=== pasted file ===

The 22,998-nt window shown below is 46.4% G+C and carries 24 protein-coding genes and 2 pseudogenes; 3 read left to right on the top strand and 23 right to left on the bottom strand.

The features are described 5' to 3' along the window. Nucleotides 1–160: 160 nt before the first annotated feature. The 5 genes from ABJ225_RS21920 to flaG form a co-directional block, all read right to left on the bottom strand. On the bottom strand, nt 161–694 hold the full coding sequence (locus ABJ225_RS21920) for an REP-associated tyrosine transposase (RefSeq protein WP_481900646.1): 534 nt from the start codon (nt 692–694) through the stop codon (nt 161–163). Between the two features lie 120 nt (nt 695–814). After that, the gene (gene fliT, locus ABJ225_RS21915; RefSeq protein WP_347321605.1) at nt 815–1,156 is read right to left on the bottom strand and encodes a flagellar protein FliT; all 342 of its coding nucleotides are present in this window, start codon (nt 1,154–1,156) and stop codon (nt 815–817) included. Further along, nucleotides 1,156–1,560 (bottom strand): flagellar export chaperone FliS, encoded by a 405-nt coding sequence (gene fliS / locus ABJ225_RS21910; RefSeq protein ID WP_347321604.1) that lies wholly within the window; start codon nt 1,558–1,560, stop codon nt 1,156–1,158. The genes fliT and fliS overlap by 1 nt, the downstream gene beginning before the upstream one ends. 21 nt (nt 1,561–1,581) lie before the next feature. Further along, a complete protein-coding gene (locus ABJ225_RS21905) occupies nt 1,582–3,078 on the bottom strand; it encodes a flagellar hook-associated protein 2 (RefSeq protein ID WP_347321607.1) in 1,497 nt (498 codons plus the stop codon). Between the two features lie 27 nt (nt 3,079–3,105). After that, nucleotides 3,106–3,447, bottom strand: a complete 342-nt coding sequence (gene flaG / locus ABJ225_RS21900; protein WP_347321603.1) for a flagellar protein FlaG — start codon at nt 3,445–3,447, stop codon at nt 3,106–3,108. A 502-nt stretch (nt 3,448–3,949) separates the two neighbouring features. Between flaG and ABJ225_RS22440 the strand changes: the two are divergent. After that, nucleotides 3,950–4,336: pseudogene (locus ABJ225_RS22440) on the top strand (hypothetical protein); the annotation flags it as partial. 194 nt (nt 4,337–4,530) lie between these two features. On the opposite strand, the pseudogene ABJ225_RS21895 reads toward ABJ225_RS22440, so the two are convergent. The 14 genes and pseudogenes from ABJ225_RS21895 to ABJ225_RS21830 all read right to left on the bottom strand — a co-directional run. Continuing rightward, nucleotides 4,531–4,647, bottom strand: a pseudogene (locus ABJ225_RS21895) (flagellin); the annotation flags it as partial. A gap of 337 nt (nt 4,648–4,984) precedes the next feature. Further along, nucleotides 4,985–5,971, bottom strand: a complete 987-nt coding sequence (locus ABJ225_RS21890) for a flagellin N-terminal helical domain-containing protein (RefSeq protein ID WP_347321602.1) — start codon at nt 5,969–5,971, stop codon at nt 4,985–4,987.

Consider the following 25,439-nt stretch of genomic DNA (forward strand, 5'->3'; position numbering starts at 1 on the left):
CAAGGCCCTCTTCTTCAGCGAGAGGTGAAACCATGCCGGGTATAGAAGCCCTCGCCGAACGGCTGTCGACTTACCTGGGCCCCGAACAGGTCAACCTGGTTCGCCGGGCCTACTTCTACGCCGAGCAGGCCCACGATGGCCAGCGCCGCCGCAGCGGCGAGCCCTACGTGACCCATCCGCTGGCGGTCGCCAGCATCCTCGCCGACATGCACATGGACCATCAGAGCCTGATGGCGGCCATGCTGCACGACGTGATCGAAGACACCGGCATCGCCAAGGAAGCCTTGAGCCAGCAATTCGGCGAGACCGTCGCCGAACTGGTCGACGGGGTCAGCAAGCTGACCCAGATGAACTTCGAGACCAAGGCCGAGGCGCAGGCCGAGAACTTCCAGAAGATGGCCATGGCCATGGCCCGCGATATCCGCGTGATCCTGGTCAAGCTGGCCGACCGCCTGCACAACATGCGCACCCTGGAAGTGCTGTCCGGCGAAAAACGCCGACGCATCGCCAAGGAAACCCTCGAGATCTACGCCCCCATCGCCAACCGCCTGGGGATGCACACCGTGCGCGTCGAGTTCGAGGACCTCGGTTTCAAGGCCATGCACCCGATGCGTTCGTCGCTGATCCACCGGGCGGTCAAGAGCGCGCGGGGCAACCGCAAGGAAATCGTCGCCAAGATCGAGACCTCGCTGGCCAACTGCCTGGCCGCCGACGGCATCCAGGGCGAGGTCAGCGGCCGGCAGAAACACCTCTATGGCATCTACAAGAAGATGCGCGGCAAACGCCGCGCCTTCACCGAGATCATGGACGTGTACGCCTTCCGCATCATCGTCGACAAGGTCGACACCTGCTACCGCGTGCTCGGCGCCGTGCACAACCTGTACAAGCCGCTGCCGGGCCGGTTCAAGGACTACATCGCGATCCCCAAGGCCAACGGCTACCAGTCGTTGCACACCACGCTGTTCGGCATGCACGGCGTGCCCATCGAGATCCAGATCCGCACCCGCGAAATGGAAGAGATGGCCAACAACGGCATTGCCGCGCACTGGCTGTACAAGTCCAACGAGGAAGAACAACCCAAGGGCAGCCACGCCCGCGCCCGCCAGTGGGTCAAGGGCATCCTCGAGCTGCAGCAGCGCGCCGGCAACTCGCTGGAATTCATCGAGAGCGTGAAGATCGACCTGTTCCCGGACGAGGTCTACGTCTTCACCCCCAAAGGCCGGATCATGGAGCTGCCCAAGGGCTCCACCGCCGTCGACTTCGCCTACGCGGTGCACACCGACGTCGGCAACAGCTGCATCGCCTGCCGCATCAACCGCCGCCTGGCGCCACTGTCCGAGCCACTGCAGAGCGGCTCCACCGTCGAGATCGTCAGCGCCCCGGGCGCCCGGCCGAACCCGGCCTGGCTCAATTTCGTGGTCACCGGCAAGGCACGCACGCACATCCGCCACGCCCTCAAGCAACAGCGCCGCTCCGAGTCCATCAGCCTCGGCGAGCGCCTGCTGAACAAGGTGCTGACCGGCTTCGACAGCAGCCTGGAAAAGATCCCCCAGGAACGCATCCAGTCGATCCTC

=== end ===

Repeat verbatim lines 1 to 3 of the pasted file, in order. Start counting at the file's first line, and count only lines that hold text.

The 22,998-nt window shown below is 46.4% G+C and carries 24 protein-coding genes and 2 pseudogenes; 3 read left to right on the top strand and 23 right to left on the bottom strand.

The features are described 5' to 3' along the window. Nucleotides 1–160: 160 nt before the first annotated feature. The 5 genes from ABJ225_RS21920 to flaG form a co-directional block, all read right to left on the bottom strand. On the bottom strand, nt 161–694 hold the full coding sequence (locus ABJ225_RS21920) for an REP-associated tyrosine transposase (RefSeq protein WP_481900646.1): 534 nt from the start codon (nt 692–694) through the stop codon (nt 161–163). Between the two features lie 120 nt (nt 695–814). After that, the gene (gene fliT, locus ABJ225_RS21915; RefSeq protein WP_347321605.1) at nt 815–1,156 is read right to left on the bottom strand and encodes a flagellar protein FliT; all 342 of its coding nucleotides are present in this window, start codon (nt 1,154–1,156) and stop codon (nt 815–817) included. Further along, nucleotides 1,156–1,560 (bottom strand): flagellar export chaperone FliS, encoded by a 405-nt coding sequence (gene fliS / locus ABJ225_RS21910; RefSeq protein ID WP_347321604.1) that lies wholly within the window; start codon nt 1,558–1,560, stop codon nt 1,156–1,158. The genes fliT and fliS overlap by 1 nt, the downstream gene beginning before the upstream one ends. 21 nt (nt 1,561–1,581) lie before the next feature. Further along, a complete protein-coding gene (locus ABJ225_RS21905) occupies nt 1,582–3,078 on the bottom strand; it encodes a flagellar hook-associated protein 2 (RefSeq protein ID WP_347321607.1) in 1,497 nt (498 codons plus the stop codon). Between the two features lie 27 nt (nt 3,079–3,105). After that, nucleotides 3,106–3,447, bottom strand: a complete 342-nt coding sequence (gene flaG / locus ABJ225_RS21900; protein WP_347321603.1) for a flagellar protein FlaG — start codon at nt 3,445–3,447, stop codon at nt 3,106–3,108. A 502-nt stretch (nt 3,448–3,949) separates the two neighbouring features. Between flaG and ABJ225_RS22440 the strand changes: the two are divergent. After that, nucleotides 3,950–4,336: pseudogene (locus ABJ225_RS22440) on the top strand (hypothetical protein); the annotation flags it as partial. 194 nt (nt 4,337–4,530) lie between these two features. On the opposite strand, the pseudogene ABJ225_RS21895 reads toward ABJ225_RS22440, so the two are convergent. The 14 genes and pseudogenes from ABJ225_RS21895 to ABJ225_RS21830 all read right to left on the bottom strand — a co-directional run. Continuing rightward, nucleotides 4,531–4,647, bottom strand: a pseudogene (locus ABJ225_RS21895) (flagellin); the annotation flags it as partial. A gap of 337 nt (nt 4,648–4,984) precedes the next feature. Further along, nucleotides 4,985–5,971, bottom strand: a complete 987-nt coding sequence (locus ABJ225_RS21890) for a flagellin N-terminal helical domain-containing protein (RefSeq protein ID WP_347321602.1) — start codon at nt 5,969–5,971, stop codon at nt 4,985–4,987.

Consider the following 25,439-nt stretch of genomic DNA (forward strand, 5'->3'; position numbering starts at 1 on the left):